Unapproved Stem Cell Treatments Sold In The US By Hundreds Of Clinics, Study Reveals

A study says that hundreds of clinics are selling unapproved stem cell treatments in the U.S. The research claims that at least 351 U.S. companies with 570 clinics across the country are marketing stem cell treatments that are unapproved which range from simple health issues such as aging skin to more complex conditions including spinal cord injuries.

These “stem cell clinics” were located in several states that include Florida, New York, California, Arizona, Colorado and Texas. However, they found much more scattered in various states.

These clinics sell unapproved stem cell treatments for people suffering from orthopedic conditions including injured tendon and ligaments, as well as arthritis. But medical experts warned that the science behind stem cell therapies for orthopedic problems is still “experimental.” Some of them also market stem cell therapies, regardless of the lack of supporting evidence, for more serious health issues, including Parkinson’s disease, multiple sclerosis and chronic lung cancer.

Study author and stem cell scientist Paul Knoepfler from the University of California at Davis School of Medicine said:

“In almost every state now, people can go locally to get stem cell ‘treatments.’ That’s different from what we typically think about when we think of stem cell tourism.”

The authors conducted an extensive online research on U.S. companies that are engaged in marketing stem cell treatments directly to consumers. They found 113 of such clinics in California, 104 in Florida and 71 in Texas. They found several “hot spots,” including San Antonio, New York and Beverly Hills.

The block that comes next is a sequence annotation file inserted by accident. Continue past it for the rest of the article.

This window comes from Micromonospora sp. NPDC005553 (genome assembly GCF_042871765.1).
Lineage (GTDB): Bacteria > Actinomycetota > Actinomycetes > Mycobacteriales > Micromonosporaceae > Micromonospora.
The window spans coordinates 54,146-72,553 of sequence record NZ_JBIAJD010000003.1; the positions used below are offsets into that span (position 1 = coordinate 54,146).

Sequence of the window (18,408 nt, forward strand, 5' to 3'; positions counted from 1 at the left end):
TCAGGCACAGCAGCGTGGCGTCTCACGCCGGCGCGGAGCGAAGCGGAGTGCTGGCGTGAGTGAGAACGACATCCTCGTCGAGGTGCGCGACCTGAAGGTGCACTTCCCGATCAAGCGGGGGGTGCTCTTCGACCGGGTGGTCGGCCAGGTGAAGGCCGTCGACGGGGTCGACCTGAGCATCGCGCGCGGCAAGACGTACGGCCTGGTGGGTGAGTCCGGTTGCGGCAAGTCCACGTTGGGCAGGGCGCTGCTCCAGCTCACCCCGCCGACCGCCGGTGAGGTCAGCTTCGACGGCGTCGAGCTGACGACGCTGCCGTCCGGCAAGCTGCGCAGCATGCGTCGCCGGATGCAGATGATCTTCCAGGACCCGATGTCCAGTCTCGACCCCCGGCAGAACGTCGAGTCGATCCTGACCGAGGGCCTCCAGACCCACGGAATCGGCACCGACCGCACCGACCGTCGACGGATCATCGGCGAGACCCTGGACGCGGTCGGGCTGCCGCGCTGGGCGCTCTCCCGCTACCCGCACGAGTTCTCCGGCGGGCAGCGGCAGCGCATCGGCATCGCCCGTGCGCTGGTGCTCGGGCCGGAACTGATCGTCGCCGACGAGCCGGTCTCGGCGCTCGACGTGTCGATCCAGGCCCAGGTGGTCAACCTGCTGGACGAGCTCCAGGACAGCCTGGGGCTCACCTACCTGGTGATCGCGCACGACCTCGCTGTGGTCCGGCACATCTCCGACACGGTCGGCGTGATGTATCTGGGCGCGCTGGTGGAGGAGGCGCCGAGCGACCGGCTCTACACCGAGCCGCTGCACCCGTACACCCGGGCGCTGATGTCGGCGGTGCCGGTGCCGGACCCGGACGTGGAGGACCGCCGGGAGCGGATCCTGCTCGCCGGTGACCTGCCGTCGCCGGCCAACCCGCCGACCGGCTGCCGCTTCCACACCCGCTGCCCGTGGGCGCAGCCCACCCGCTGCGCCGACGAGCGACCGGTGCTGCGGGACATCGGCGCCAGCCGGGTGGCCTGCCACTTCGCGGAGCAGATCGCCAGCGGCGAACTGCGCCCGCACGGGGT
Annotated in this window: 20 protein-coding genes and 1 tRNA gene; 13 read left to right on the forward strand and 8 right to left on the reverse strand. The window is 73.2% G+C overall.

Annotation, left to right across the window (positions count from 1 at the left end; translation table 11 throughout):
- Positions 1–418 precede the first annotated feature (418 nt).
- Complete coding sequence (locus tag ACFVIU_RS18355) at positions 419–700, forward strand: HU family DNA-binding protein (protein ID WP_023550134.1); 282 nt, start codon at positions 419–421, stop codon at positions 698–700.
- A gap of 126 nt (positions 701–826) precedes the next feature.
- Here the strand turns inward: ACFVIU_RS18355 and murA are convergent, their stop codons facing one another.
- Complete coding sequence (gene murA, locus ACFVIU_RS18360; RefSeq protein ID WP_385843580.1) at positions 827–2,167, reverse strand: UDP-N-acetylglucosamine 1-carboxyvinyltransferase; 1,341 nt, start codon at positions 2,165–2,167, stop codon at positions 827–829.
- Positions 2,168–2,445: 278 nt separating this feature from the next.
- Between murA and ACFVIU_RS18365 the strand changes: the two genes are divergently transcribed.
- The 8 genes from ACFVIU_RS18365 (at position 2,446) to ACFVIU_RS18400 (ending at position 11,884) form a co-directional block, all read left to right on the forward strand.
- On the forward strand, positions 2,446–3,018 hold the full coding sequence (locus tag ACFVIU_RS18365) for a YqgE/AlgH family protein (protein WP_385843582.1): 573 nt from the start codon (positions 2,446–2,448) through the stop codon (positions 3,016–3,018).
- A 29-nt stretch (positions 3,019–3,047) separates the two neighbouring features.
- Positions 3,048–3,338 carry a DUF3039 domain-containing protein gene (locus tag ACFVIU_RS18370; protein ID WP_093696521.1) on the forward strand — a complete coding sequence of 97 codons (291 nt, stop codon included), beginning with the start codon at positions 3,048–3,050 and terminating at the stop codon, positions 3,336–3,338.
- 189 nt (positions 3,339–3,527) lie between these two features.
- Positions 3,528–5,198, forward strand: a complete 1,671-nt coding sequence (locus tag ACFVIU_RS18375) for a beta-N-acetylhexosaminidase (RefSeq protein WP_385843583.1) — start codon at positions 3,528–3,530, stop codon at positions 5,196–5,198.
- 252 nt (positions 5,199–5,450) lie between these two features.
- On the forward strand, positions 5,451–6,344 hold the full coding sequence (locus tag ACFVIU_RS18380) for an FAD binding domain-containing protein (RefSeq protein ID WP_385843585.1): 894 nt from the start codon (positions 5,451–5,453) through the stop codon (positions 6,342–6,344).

The research data showed that these companies are offering unapproved procedures wherein the stem cells are procured from the patient’s own fat. Nearly half of the clinics are offering treatments using bone marrow-based stem cell procedures.

The study authors did not accuse the clinics of illegal operations, however, they called for federal officials to step in and address the oversight. Co-author Leigh Turner, an associate professor at the University of Minnesota’s Center for Bioethics, said they are worried that the unapproved stem cell treatments can cause “serious harm” to the patients.

He added:

“There is an obvious need for the FDA, FTC (Federal Trade Commission), state medical boards and other regulatory bodies to play a more effective role in regulating the marketplace for stem cell interventions.”

Stem cells are primitive cells that can be persuaded into becoming nearly almost any type of cell. This suggests that therapies based on stem cells can help address many medical problems. Unfortunately, these cells also carry huge risks. They can develop into tumors and travel to other parts of the body.

The research was published in the Cell Stem Cell journal on June 30.

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